GIULIO REGONDI REVERIE PDF

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About this Recording 8. Both Mertz and Regondi carried on the composerperformer tradition of Sor and Giuliani a generation before, as did their contemporaries Coste and Ferranti. It was considered the norm. Not until the twentieth century, when Segovia, Bream and others approached other composers instead of writing their own music, did guitarists have a broad-based repertoire to draw from.

The keybound nature of its fingerboard meant that only a few bright talents found the tonal freedom, the ability to change key instantaneously, that pianists have always taken for granted. What the guitar could do, however, it did well.

Regondi and Mertz found inspiration in the piano music of Chopin, Mendelssohn and Schumann, and adapted elements of their music into their own creative processes. After the huge wave of guitar popularity in the early part of the nineteenth century had subsided, the talents of Regondi and Mertz shine like lighthouses over a dark sea. Giulio Regondi had a disturbed early life. His German mother seems to have vanished early in his childhood, and it was his Italian father or stepfather, by some accounts who brought him up and, a guitarist himself, presumably gave him his first lessons on the guitar.

The help of friends and his own resilience ensured survival, though we shall never know how far this early trauma contributed to his untimely death at the age of fifty from a painful cancer.

Unlike many child prodigies, Regondi matured into an artist of poetic genius. His reputation increased accordingly. Each begins with a slow introduction, followed by an Andante theme, slightly operatic in character, after which come a number of variations four in Op. Study No. This surviving study has a form typical of Regondi: a high melody supported by broken chords in the bass.

The tremolando technique is designed to give a plucked instrument the illusion of sustaining power. A slow introduction is followed by clusters of gossamer-like hemidemisemiquavers 64th notes before the tremolo section is heard.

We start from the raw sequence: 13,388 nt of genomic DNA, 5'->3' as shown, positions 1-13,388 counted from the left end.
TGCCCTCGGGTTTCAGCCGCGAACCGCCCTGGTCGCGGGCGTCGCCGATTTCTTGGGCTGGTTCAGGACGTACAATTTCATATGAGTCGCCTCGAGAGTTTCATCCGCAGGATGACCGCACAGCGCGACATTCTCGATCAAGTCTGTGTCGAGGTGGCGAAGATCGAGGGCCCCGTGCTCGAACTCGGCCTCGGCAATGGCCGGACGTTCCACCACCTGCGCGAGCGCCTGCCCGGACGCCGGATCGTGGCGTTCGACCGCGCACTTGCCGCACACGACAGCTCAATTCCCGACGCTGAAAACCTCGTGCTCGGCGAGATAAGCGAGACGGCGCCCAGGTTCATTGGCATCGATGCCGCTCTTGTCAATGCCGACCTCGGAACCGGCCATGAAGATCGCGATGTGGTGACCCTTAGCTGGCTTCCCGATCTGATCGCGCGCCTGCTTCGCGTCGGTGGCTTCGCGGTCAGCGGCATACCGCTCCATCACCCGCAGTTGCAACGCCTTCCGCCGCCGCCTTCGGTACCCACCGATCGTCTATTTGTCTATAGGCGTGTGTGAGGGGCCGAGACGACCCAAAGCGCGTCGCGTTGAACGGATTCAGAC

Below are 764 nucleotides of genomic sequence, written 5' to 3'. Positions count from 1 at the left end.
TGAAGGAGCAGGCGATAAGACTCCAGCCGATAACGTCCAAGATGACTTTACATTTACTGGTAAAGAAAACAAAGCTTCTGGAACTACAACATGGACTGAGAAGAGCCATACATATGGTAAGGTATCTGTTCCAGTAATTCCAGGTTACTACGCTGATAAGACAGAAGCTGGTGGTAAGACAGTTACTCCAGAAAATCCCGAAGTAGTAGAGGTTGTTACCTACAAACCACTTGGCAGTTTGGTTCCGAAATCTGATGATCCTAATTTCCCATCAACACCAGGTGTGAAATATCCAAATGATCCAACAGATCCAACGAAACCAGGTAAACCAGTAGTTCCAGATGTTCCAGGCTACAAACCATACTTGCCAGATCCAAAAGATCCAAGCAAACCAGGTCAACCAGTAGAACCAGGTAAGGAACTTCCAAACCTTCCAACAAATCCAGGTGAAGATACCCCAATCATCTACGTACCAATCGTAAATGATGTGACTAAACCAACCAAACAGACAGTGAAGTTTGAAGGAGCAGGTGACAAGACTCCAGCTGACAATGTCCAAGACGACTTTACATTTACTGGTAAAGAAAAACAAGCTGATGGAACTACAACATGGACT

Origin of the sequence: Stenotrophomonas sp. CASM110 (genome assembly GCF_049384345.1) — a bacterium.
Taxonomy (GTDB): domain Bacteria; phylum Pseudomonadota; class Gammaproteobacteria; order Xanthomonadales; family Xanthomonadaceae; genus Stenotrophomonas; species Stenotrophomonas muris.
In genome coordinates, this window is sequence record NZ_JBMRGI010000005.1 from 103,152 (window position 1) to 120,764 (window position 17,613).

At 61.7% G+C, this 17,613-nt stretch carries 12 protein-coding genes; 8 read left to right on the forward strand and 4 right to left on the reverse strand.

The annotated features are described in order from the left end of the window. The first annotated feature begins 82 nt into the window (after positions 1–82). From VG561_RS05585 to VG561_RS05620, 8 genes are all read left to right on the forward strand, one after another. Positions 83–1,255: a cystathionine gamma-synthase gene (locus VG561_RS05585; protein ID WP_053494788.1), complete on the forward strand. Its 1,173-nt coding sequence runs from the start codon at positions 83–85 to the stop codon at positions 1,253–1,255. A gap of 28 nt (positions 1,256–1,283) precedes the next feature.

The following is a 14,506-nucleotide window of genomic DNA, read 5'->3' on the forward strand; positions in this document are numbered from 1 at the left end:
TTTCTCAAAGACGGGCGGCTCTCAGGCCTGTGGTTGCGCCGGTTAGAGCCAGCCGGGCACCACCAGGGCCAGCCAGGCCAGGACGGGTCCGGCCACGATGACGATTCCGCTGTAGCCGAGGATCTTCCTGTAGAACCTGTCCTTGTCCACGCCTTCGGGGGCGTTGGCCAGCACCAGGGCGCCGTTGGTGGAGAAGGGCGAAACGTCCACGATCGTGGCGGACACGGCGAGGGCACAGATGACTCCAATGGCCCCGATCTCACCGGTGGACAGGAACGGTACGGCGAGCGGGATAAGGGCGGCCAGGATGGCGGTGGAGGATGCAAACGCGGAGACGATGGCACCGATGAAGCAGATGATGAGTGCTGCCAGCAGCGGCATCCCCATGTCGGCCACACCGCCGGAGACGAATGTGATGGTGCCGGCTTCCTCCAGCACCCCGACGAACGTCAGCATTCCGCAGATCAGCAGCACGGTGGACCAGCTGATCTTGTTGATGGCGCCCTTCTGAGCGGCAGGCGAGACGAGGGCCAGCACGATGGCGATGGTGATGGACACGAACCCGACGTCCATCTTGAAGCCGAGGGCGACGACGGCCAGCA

The long line of an eloquent bass aria interrupts this flow before a harmonically interesting chord sequence returns the piece to its tremolando substance. Few composers of the time knew their instruments as intimately as Regondi knew the guitar and the concertina. He was unique. He settled in Vienna, where he had the good sense, or the good luck, to be taken up by royalty. His life was not an easy one but, unlike Regondi, his troubles came later, in adulthood.

Concerts had to be cancelled through illness; and insurrection and revolution deprived him of pupils and the income they brought. To cap everything, his pianist wife Josephine Plantin nearly killed him with an accidental overdose of strychnine prescribed for his neuralgia.

On the other hand, she did introduce him to the piano works of Chopin, Schumann and Mendelssohn, and they proved to be powerful influences in his own compositions.

Musical taste in nineteenth-century Vienna embraced music from virtually every nearby nation. The Polish polonaise was a favourite, and Schubert wrote six of them for piano duet.

It begins with a majestic march in A minor that is followed by a graceful section in A major before the main rondo-like body of the work, more classical in style than romantic but needing the technique of a virtuoso to do justice to the idiomatic writing for the guitar.

It contains few harmonic surprises, but it does indicate that Mertz must have been, like Regondi, a guitarist of outstanding ability. It was Makarov who in offered two prizes for the best guitar composition. Like Regondi, he had lived for only fifty years but had greatly enriched the guitar repertoire. Colin Cooper.

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Rêverie : op. 19 / nocturne pour la guitarre composé par Giulio Regondi.

Giulio Regondi — 6 May was a Swiss-born classical guitarist , concertinist and composer active in France and mainly the United Kingdom. Regondi was born of a German mother and an Italian father in Geneva, Switzerland. There is a reference to his appearing in London in , presented as a child prodigy of the guitar. His works for solo guitar comprise a set of etudes, variations on a theme by Bellini and five larger works. From Wikipedia, the free encyclopedia.

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Reverie - Nocturne, Op.19 (Regondi, Giulio)

About this Recording 8. Both Mertz and Regondi carried on the composerperformer tradition of Sor and Giuliani a generation before, as did their contemporaries Coste and Ferranti. It was considered the norm. Not until the twentieth century, when Segovia, Bream and others approached other composers instead of writing their own music, did guitarists have a broad-based repertoire to draw from.

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